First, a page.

Success breeds success for Cascade football

Multisport athletes help Cougars reach state quarterfinals and 10 straight wins

Cascade’s Haris Hoffman sits back in the pocket as he eyes down his receivers during their football game against Dyersville Beckman in Cascade on Friday, Oct. 6, 2017. (Adam Rang/ Telegraph Herald)
Cascade’s Haris Hoffman sits back in the pocket as he eyes down his receivers during their football game against Dyersville Beckman in Cascade on Friday, Oct. 6, 2017. (Adam Rang/ Telegraph Herald)

CASCADE — Success breeds success.

The concept is easy to understand and widely accepted. Cascade has reaped the rewards.

The Cougars have set a school record with 10 victories and reached the Class 2A state football quarterfinals for the first time thanks to a group of athletes, who have contributed to state basketball team and one of the state’s top baseball programs. Second-ranked Cascade hosts No. 9 Union Community Friday night with a trip to the UNI-Dome on the line.

“We want our kids to be competitors for as many activities as they can get into, whether it’s basketball, wrestling, track or baseball,” Cascade Coach Tim Frake said. “We want them to stay active, be competitive and this group has done a great job of that. You can see it carry over on the football field.”

The Cougars (10-0) have reached the playoffs for the eighth time in Frake’s 13 years as head coach. Many of them have experienced similar results in other arenas.

Six current players were on last year’s state-qualifying basketball team, including Derek Koppes, John Supple and Haris Hoffman who were members of the 2016 state runner-up squad. The Cougars are a combined 44-7 the last two winters.

Eight players were a part of Cascade’s highly-ranked baseball team last summer, winning 25 games and making it to the substate final for the second straight season. Koppes, Supple, Hoffman, Blake Simon, Logan Otting, Riley Reed and Reid Rausch are among those who were on the 2016 team that won 28 games.

“We are very blessed to have athletes that are involved and have success in other sports,” Frake said. “It shows when they play on Friday nights.”

Certain aspects transfer from the field to the court to the diamond and back to the field. Preparation, hard work and learning to win carry over to the next season. These Cougars have done plenty of it.


“It helps,” said Hoffman, Cascade’s quarterback who has thrown for 1,628 yards and 17 touchdowns. “It gets us ready for the really hard games. Being able to be mentally ready for those big games helps us get ready for big games that are coming up.”

Spending much of the year together in multiple sports has built a strong bond with many of the players. The Cougars have a strong camaraderie, bolstering their faith in each other and motivation to produce for each other in crucial moments in games.

“We’re really close with each other,” Hoffman said. “A small school helps us a lot because we have classes with each other. All the different stuff we do.

“Whenever we can we hang out. We all go to one house to hang out with each other. It’s nice to be that close as a team.”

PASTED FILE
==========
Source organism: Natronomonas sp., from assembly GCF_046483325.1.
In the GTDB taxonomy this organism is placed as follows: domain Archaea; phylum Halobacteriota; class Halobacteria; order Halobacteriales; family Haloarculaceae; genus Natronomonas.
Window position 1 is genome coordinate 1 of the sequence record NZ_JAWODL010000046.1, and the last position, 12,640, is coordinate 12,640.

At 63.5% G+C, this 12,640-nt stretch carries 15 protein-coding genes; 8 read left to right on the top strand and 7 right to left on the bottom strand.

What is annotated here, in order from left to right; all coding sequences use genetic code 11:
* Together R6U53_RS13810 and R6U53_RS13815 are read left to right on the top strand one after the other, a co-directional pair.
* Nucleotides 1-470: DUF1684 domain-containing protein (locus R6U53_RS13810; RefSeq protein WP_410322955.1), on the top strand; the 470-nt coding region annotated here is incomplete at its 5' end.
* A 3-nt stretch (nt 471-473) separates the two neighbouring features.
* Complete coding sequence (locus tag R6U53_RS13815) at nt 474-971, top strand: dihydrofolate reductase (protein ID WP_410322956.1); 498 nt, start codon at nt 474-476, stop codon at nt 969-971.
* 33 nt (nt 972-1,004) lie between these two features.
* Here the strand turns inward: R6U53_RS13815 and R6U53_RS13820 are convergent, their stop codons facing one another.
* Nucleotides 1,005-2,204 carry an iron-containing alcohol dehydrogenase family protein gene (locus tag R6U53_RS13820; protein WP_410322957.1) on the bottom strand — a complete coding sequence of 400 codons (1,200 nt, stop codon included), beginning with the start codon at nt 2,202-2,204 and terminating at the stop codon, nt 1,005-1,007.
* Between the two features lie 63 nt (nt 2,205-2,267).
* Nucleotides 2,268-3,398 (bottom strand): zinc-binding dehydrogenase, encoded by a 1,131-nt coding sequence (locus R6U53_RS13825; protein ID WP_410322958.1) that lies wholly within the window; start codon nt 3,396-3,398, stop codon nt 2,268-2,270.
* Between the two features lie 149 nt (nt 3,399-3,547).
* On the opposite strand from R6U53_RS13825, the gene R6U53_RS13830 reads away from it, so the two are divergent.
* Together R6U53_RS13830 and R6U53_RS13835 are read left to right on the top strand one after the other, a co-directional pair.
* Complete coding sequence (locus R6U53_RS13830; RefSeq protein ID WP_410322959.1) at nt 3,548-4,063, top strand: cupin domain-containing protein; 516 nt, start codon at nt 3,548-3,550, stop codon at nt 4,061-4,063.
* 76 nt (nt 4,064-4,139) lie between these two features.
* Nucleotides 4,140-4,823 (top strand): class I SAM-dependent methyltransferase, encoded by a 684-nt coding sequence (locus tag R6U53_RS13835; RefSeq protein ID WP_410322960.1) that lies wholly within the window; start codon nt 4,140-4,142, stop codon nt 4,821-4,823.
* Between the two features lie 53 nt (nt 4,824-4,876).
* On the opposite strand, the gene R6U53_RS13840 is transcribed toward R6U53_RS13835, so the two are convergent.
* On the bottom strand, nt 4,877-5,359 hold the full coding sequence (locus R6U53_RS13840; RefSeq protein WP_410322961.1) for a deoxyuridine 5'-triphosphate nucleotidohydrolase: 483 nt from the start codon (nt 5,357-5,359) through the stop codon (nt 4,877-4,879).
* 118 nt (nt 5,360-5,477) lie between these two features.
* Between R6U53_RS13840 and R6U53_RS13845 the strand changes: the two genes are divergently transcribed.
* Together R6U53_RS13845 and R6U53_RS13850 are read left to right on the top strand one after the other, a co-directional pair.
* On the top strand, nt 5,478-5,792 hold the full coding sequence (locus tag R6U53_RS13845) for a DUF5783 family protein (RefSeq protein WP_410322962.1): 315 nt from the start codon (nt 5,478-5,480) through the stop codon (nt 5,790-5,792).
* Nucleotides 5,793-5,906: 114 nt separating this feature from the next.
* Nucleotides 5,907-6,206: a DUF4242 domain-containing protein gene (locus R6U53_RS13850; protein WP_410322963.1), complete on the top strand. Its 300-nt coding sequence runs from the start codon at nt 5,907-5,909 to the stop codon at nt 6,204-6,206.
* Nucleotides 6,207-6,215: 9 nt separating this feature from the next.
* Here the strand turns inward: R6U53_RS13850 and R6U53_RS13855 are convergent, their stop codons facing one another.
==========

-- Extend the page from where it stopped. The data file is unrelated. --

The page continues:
Cascade turned heads winning a district that boasts three of the eight 2A quarterfinalists. The Cougars won 10 straight games for the first time in school history. Frake said the team has developed into a well-rounded football team that can run and pass with a combination of size and speed on the lines.

The Cougars are versatile on both sides of the ball.

“When teams play us, we can adjust and adapt pretty quickly because we are capable of running and passing the football (and) stopping the run and pass,” Frake said. “We’re just a deep, balanced team.”

The balance was a question mark at the start of the season. The Cougars returned leading rusher Austin Lieurance, who has similar numbers to a year ago rushing for 1,245 and 17 TDs this season. Cascade also had four of its five starting lineman back, looking to be a run-oriented attack.

Hoffman has stepped in under center and solidified the quarterback position, producing key plays when the pass is needed. Supple leads the way with 694 yards on 31 catches and seven scores. Otting has 531 yards on 23 catches and Simon adds 288 receiving yards. Otting and Simon both have five TDs.


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“We knew we had plenty of good receivers coming into the season. We just didn’t know how we were going to get them the ball,” Frake said. “He’s done an excellent job there, which has made us that much more dangerous.”

The Cougars have managed to play a little defense as well. Defense was a point of emphasis to start practice. A program known for its offense found out it had some players that liked to mix it up on the other side of the ball. Cascade has allowed less than 11 points per game and no more than 21, shutting out two foes.

“You can see it on the field,” Frake said about the defensive mentality. “We are a physical football team. We love to play defense and love to get after it. It’s made a huge difference in this team compared to other talented teams we’ve had at Cascade.”

Cascade faces a tough foe in Union, which improved to 7-3 after a 42-0 thumping of No. 8 Aplington-Parkersburg in the first round. The Knights’ Troy Hanus set the school’s single-season passing record, entering this game with 1,815 yards in the air. He also has 20 passing TDs. Koby Alpers has reeled in 10 of those TDs and has 758 receiving yards.

Frake said the Cougars are focused on themselves and don’t have any pressure to match Week 9’s 28-21 victory over Union.

“We have certain expectations,” Frake said. “We have a certain level of play we’re trying to accomplish, so we’re not taking into effect who we play (or) whether we play them twice or three times.”

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